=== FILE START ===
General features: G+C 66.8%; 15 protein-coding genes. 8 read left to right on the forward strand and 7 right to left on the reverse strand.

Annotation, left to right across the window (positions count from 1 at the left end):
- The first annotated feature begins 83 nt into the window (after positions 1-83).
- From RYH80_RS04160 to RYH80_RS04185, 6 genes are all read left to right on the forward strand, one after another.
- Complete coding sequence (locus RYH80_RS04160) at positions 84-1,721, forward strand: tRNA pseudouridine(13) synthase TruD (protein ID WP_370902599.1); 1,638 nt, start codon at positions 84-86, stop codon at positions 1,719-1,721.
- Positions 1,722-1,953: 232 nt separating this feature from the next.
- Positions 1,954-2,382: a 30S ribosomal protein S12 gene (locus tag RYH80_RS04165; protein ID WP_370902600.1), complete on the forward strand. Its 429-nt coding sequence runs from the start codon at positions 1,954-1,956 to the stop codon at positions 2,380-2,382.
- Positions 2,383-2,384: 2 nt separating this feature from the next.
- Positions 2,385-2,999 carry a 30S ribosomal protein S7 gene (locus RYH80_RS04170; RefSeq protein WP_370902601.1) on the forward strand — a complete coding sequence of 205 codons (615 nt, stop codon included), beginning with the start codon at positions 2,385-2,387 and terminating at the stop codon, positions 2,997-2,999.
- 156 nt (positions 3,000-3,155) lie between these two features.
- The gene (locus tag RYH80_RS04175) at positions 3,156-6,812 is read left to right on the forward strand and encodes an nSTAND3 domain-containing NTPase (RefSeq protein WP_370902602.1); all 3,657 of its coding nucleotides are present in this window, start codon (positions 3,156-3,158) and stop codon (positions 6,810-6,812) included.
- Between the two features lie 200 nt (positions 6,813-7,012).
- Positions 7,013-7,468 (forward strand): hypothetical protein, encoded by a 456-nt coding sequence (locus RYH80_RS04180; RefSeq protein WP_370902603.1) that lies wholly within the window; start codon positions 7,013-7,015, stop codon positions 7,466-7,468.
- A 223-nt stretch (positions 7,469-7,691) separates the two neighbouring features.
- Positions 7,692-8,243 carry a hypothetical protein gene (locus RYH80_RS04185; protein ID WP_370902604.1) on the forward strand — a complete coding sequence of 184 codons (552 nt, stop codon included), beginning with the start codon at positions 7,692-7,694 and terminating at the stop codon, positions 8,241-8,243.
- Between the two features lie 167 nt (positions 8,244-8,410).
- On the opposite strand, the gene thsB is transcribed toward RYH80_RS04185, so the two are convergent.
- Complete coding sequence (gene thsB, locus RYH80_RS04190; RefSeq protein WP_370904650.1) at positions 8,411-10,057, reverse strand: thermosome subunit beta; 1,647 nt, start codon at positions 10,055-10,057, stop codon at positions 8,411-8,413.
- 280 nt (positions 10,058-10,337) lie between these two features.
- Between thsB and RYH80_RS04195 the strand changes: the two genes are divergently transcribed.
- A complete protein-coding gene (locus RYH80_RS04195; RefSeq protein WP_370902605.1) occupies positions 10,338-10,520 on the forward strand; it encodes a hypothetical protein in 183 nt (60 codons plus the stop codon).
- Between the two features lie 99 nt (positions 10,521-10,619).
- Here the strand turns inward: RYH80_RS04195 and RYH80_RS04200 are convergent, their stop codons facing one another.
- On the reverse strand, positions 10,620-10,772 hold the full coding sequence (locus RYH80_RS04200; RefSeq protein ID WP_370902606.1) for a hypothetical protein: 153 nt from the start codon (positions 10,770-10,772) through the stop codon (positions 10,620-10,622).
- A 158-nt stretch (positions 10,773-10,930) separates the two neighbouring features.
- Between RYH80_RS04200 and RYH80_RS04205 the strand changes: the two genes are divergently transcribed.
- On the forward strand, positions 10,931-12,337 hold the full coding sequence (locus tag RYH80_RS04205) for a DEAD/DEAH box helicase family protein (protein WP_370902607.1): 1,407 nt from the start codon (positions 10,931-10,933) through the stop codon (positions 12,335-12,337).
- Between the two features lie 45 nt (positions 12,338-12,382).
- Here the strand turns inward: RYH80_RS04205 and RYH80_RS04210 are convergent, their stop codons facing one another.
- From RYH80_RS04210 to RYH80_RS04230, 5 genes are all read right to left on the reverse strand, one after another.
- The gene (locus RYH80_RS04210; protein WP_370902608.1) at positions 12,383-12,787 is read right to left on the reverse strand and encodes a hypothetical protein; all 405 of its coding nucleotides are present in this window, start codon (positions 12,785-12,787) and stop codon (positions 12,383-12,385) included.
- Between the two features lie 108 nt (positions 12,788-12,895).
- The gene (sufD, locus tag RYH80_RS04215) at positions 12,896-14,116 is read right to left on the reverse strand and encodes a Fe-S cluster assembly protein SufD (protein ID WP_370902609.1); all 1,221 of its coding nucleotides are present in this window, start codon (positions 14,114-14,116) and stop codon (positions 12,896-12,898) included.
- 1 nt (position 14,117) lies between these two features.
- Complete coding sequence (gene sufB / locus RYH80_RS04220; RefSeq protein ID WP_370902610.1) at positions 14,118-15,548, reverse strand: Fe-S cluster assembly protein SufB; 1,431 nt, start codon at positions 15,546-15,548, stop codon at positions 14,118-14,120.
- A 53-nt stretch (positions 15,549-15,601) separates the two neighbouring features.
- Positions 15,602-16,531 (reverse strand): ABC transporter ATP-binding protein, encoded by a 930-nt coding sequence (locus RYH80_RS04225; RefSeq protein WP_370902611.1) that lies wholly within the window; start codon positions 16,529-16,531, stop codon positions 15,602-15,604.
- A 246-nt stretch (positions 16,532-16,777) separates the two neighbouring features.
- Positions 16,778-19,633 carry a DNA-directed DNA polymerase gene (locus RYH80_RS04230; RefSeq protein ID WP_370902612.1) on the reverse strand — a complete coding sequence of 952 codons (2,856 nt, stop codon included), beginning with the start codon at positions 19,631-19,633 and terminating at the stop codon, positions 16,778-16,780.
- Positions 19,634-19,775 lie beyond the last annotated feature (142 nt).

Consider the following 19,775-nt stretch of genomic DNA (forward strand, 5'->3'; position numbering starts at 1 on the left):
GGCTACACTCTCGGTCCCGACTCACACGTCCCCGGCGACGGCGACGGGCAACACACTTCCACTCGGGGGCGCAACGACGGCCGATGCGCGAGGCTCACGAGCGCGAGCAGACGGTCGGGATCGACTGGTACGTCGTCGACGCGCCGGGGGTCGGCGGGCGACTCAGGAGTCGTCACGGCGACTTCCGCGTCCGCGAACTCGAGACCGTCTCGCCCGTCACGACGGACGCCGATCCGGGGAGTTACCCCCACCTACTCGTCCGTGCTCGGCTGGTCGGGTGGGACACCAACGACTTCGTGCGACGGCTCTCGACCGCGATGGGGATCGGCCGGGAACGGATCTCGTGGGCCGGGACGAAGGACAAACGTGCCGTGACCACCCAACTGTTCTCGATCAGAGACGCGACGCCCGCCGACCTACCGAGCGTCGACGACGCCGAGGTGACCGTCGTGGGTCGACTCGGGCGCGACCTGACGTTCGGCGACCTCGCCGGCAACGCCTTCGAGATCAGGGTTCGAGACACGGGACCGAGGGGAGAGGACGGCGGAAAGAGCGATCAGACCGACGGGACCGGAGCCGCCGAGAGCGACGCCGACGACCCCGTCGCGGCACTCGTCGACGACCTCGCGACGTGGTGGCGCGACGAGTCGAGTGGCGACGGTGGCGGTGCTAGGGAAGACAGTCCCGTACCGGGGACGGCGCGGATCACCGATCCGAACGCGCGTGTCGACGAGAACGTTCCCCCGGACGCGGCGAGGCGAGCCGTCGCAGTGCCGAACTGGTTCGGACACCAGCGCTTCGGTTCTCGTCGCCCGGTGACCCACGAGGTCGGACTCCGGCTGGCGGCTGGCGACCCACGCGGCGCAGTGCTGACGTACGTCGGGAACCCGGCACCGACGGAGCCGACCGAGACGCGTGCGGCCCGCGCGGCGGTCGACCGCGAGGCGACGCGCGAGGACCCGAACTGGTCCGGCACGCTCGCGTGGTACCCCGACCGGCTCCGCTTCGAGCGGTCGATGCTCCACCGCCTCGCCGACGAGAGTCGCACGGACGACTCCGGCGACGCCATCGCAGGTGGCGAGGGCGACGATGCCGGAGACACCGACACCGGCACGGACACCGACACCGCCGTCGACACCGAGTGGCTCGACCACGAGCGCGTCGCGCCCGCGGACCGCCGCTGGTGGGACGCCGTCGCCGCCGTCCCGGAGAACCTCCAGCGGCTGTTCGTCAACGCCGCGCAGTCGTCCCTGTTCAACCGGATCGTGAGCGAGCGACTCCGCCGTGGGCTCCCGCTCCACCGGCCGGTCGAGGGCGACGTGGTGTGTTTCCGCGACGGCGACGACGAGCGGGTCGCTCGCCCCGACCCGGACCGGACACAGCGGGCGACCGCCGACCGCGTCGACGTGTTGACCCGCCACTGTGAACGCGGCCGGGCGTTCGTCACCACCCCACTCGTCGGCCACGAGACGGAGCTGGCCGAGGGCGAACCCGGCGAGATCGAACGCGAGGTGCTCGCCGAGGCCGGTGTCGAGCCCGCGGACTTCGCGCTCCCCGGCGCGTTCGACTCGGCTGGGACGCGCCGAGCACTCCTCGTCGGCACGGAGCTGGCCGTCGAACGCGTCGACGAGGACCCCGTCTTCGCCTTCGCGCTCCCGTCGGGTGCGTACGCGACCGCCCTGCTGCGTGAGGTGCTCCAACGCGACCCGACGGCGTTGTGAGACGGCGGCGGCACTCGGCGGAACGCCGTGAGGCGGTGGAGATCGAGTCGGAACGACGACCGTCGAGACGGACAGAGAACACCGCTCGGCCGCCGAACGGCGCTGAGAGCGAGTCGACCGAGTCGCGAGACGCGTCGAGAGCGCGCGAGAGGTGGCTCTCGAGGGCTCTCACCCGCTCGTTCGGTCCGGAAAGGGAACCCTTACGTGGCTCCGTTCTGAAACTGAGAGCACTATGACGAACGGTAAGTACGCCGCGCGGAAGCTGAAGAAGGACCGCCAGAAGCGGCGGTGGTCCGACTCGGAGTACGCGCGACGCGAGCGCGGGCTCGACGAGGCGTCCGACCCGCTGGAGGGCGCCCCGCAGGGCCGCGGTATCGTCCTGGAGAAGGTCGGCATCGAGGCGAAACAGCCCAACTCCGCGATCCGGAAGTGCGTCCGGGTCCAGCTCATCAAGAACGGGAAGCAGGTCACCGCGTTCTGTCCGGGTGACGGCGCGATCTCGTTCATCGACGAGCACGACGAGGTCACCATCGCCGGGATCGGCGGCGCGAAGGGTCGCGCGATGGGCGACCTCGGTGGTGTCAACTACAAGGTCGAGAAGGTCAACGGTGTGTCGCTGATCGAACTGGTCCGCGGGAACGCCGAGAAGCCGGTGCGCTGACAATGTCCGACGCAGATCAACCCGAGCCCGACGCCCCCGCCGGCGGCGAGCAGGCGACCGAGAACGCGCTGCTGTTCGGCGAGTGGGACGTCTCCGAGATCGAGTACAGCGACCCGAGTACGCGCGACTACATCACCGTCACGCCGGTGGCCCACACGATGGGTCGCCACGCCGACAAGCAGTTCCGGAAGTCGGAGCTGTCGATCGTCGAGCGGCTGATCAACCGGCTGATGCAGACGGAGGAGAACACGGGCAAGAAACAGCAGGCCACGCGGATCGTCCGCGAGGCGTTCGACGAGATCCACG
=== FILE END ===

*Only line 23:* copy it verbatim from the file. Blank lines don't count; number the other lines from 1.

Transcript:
- Here the strand turns inward: RYH80_RS04195 and RYH80_RS04200 are convergent, their stop codons facing one another.